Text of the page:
“The child on the staircase imagines a secret place with walls so thick she cannot hear the guns and no windows through which she can see the dead bodies.”
Imagine if you will, a seven year-old girl sheltering with her family in the cellar of their house as war rages in the streets outside. What does she feel?
Huberta Hellendoorn’s The Cellar’s Echo vividly recounts her own childhood experience in Holland during the last days of World War II. And who could have imagined that 50 years later she would make a remarkable re-connection with that fearful past?
Huberta at kindergarten (“We started school at 6 years old but because my birthday was in October I had to wait until August of the next year before I could start school.”) Photo: Supplied
The first Palm Sunday celebration after the war, which was held on a Saturday). Evidence of war damage still to be seen. (Huberta says this photo may have been taken by a newspaper.)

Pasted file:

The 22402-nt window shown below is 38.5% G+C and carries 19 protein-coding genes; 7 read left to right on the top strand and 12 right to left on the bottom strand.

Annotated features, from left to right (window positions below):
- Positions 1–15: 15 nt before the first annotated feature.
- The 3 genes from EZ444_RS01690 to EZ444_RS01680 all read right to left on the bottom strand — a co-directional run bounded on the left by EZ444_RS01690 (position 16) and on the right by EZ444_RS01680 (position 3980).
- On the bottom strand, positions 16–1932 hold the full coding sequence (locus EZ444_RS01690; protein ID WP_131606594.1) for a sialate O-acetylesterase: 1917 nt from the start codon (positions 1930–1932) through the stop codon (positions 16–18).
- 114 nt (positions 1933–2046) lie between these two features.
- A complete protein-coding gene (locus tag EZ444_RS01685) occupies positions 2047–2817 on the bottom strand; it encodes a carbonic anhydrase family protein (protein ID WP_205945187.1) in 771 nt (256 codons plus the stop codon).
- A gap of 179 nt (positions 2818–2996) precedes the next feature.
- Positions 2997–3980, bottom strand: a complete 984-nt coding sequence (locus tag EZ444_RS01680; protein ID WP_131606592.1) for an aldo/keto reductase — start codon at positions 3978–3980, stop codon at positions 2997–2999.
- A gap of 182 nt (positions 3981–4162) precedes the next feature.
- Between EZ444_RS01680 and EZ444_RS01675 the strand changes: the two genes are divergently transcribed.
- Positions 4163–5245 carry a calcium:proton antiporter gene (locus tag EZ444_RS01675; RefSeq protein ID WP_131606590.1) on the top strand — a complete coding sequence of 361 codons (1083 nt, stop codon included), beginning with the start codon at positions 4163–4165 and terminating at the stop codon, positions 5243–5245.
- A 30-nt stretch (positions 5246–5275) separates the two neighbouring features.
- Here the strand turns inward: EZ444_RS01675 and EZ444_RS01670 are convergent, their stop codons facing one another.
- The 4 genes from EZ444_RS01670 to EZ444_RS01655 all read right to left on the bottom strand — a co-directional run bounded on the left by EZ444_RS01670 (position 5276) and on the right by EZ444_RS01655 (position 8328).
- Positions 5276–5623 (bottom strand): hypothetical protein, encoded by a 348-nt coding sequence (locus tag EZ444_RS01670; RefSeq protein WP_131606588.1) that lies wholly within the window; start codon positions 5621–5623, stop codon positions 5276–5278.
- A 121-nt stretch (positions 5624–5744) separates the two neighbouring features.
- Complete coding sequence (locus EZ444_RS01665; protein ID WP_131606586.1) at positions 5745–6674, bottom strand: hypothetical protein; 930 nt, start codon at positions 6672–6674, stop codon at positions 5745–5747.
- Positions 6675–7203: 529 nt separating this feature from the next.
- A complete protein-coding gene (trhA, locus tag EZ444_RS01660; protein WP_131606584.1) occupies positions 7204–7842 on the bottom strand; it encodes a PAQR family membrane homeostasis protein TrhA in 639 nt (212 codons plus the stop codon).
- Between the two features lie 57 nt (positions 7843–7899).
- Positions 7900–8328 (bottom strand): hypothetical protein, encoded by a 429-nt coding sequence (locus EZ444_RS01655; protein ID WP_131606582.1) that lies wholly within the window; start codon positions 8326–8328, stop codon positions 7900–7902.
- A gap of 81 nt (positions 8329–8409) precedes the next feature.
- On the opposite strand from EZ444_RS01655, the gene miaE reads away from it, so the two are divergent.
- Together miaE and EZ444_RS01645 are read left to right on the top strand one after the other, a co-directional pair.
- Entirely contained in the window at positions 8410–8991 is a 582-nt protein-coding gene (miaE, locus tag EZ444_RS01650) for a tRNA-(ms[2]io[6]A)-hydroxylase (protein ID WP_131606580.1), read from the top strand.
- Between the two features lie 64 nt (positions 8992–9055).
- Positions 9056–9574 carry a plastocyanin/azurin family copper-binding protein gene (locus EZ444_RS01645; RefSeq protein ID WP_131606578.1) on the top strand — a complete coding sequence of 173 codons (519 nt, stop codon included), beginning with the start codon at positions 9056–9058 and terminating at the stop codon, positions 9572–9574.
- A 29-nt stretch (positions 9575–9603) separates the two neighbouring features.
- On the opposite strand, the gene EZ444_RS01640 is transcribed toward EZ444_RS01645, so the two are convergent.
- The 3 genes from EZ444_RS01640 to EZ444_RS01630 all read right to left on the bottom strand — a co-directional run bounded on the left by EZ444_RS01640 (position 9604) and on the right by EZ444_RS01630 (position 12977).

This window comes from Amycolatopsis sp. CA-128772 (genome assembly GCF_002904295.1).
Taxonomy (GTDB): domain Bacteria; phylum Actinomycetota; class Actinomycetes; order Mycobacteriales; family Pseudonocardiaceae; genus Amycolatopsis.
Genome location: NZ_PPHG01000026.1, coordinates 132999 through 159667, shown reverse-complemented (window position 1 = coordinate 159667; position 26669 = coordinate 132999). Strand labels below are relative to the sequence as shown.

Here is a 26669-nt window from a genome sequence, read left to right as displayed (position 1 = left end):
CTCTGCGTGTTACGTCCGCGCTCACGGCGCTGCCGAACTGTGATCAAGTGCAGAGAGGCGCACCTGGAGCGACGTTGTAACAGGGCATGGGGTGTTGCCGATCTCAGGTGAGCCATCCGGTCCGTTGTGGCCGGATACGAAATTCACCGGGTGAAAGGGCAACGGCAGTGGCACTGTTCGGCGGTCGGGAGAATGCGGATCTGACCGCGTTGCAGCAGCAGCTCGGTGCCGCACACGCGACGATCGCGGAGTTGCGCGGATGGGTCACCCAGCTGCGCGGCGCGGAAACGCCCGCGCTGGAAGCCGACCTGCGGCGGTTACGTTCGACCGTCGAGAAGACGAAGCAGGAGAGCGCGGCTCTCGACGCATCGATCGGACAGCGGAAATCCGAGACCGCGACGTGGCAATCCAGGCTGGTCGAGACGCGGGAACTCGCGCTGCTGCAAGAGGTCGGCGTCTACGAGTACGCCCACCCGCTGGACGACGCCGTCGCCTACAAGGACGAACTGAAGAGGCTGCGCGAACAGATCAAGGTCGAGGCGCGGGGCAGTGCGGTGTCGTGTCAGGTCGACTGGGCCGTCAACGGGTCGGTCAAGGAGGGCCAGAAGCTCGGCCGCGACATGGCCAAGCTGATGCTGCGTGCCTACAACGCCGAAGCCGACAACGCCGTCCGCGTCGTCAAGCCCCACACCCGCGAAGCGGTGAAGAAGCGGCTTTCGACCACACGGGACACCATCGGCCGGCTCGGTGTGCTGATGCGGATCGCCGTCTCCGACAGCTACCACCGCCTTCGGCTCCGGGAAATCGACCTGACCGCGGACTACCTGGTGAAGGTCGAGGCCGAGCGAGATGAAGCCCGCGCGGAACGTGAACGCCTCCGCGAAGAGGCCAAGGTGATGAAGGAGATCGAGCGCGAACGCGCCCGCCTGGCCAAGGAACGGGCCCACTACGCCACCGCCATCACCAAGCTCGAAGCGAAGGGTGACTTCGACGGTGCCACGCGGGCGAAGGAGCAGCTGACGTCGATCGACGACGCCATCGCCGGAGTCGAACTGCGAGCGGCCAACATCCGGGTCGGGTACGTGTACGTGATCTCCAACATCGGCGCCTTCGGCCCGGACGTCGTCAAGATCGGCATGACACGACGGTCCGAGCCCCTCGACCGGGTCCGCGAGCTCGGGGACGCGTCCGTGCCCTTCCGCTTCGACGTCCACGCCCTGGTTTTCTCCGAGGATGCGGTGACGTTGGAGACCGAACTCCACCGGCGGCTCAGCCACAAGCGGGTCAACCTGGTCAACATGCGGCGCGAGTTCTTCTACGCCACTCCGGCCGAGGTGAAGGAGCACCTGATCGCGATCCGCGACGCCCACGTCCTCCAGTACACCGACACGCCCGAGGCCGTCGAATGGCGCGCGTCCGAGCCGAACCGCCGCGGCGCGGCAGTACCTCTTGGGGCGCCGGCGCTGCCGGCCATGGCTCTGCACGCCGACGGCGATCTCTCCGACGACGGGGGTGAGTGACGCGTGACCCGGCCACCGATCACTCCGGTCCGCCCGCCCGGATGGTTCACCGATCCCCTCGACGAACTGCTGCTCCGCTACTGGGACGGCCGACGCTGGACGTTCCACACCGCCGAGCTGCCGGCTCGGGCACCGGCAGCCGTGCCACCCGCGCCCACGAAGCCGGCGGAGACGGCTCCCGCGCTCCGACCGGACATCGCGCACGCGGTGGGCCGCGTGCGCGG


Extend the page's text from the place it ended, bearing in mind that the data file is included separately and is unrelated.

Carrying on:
A photo taken by Huberta’s family GP, Dr JB Thate, whose sons Henk was her classmate.Photo: Supplied
Fear, dread, horror? These are powerful and primitive human emotions all children experience. We all fear the dark, the unknown thing under the bed, scary pirates from a movie. But these are products of our imagination, however real they may seem.
(To read more, and listen to the short story, please follow the link below…)